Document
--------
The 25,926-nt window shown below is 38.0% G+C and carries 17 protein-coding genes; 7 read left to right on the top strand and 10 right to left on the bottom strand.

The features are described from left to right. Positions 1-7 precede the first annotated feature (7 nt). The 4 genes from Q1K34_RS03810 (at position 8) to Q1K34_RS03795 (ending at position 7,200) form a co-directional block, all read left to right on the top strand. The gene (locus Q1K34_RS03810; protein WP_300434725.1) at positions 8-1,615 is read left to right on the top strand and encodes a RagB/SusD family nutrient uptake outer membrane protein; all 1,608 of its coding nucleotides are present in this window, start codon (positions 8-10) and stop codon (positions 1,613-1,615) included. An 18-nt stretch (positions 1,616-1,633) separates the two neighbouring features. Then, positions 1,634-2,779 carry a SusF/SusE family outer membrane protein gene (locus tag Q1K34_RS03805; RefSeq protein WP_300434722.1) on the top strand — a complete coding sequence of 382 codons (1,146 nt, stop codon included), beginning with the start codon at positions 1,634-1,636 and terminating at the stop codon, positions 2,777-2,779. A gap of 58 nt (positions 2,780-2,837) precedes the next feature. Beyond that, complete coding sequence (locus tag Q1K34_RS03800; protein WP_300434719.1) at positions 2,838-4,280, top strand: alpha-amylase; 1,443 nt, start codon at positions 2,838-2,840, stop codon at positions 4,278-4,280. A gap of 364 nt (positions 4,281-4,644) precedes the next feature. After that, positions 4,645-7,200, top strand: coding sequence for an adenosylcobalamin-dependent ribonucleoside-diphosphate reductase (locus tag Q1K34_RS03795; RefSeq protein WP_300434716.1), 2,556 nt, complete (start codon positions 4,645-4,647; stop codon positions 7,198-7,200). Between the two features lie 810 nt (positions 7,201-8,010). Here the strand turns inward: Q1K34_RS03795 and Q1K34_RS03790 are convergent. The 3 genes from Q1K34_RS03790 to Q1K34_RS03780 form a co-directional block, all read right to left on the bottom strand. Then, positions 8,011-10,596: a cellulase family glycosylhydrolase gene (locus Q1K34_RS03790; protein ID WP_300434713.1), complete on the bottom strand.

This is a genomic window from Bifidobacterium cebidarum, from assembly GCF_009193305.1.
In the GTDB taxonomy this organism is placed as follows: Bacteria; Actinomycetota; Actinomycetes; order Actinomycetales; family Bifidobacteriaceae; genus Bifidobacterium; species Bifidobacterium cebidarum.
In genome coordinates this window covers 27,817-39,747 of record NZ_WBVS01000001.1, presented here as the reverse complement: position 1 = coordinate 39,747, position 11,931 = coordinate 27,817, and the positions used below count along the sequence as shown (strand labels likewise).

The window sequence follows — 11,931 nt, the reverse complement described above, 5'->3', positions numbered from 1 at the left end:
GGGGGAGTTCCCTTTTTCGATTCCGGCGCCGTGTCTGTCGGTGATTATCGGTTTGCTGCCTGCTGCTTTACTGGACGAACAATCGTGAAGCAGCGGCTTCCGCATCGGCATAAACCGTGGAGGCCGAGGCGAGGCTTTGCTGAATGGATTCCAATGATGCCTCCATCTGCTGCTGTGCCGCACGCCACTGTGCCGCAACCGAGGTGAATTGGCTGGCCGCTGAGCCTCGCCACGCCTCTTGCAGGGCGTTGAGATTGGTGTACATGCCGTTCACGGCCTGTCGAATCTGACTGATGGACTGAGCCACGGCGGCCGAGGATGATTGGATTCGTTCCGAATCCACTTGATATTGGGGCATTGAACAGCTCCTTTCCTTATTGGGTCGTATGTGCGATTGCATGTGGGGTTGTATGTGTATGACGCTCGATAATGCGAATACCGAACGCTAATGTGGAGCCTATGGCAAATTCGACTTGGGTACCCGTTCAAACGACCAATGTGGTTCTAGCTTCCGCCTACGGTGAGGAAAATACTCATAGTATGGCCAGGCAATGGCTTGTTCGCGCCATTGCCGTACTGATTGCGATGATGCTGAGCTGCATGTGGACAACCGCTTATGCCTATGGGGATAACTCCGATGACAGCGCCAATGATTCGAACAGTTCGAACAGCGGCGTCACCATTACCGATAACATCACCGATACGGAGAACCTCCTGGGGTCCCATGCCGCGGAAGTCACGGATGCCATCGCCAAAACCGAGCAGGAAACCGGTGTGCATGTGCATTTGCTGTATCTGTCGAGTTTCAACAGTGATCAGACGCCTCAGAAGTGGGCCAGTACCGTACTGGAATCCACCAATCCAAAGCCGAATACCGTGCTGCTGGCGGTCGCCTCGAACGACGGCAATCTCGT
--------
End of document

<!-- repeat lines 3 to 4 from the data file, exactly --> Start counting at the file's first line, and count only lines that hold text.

This is a genomic window from Bifidobacterium cebidarum, from assembly GCF_009193305.1.
In the GTDB taxonomy this organism is placed as follows: Bacteria; Actinomycetota; Actinomycetes; order Actinomycetales; family Bifidobacteriaceae; genus Bifidobacterium; species Bifidobacterium cebidarum.